The history of the Basque Country is complex and varies from area to area. Many peoples have passed through the region in historical times, and presumably did so in earlier periods as well. Few have held tight control over the Basque people. Legend gives credit to the Basques for their fierce spirit of independence, but it was probably not very practical to try to hold the mountainous portions of this territory under tight control. The Romans had, it seems, loose control of the area, beginning in the 3rd century BCE; the Germanic tribes passed through, as through the rest of Western Europe. Portions were held by the Goths, then the Franks. From the 8th century, the Basques were in contact with the Arabs who held much of the Iberian Peninsula. In 778, Charlemagne's troops were ambushed in Roncevaux, Navarre. The Chanson de Roland blames the Moors, but Basque tradition holds that the attackers were Basques, avenging Charlemagne's destruction of Pamplona.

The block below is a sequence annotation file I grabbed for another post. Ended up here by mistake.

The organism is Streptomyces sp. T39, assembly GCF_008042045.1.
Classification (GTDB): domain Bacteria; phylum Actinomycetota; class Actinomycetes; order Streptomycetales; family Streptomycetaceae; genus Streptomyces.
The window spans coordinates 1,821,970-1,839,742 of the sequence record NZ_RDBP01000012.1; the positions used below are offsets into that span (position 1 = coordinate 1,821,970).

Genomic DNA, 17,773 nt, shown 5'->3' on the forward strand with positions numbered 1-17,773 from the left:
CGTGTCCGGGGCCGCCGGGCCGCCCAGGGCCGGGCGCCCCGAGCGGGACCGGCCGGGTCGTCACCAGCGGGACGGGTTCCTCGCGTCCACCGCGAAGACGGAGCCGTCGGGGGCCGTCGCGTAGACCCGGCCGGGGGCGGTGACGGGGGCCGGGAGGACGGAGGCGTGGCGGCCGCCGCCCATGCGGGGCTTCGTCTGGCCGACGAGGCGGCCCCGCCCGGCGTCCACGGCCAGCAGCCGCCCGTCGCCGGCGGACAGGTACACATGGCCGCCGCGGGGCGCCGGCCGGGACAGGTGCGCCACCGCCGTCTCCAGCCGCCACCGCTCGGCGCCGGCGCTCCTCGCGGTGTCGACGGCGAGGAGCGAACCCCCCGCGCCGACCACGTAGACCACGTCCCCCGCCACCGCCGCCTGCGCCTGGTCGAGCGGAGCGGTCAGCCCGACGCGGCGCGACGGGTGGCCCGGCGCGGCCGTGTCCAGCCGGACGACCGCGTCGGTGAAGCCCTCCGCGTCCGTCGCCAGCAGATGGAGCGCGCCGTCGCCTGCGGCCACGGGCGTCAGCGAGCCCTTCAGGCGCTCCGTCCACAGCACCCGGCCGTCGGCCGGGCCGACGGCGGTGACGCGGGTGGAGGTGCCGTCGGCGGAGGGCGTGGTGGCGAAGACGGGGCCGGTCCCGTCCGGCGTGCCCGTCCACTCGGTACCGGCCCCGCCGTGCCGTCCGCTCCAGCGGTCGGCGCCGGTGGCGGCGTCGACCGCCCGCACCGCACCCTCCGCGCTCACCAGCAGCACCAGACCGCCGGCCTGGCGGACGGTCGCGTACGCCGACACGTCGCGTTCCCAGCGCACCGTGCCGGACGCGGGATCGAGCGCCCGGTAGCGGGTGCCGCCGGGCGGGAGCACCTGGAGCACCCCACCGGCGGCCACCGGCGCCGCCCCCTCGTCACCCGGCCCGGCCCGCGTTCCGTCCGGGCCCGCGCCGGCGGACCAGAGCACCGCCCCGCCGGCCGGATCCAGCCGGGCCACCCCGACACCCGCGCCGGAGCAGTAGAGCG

The 9th century saw the formation of the kingdom of Navarre, the only real time of any Basque independence, divided again in the 11th century. From the early 13th century, the English were able to claim parts of the Basque Country and held interests there for centuries. More recently, the French Revolution gave a mortal blow to northern Basque regional rights. The Basque Country has served as a battleground between France and Spain and England, and the Spanish side especially suffered, as did all of Spain, in the Spanish Civil War (1936-1939). The scars left from the Civil War and from the French regime are visible everywhere.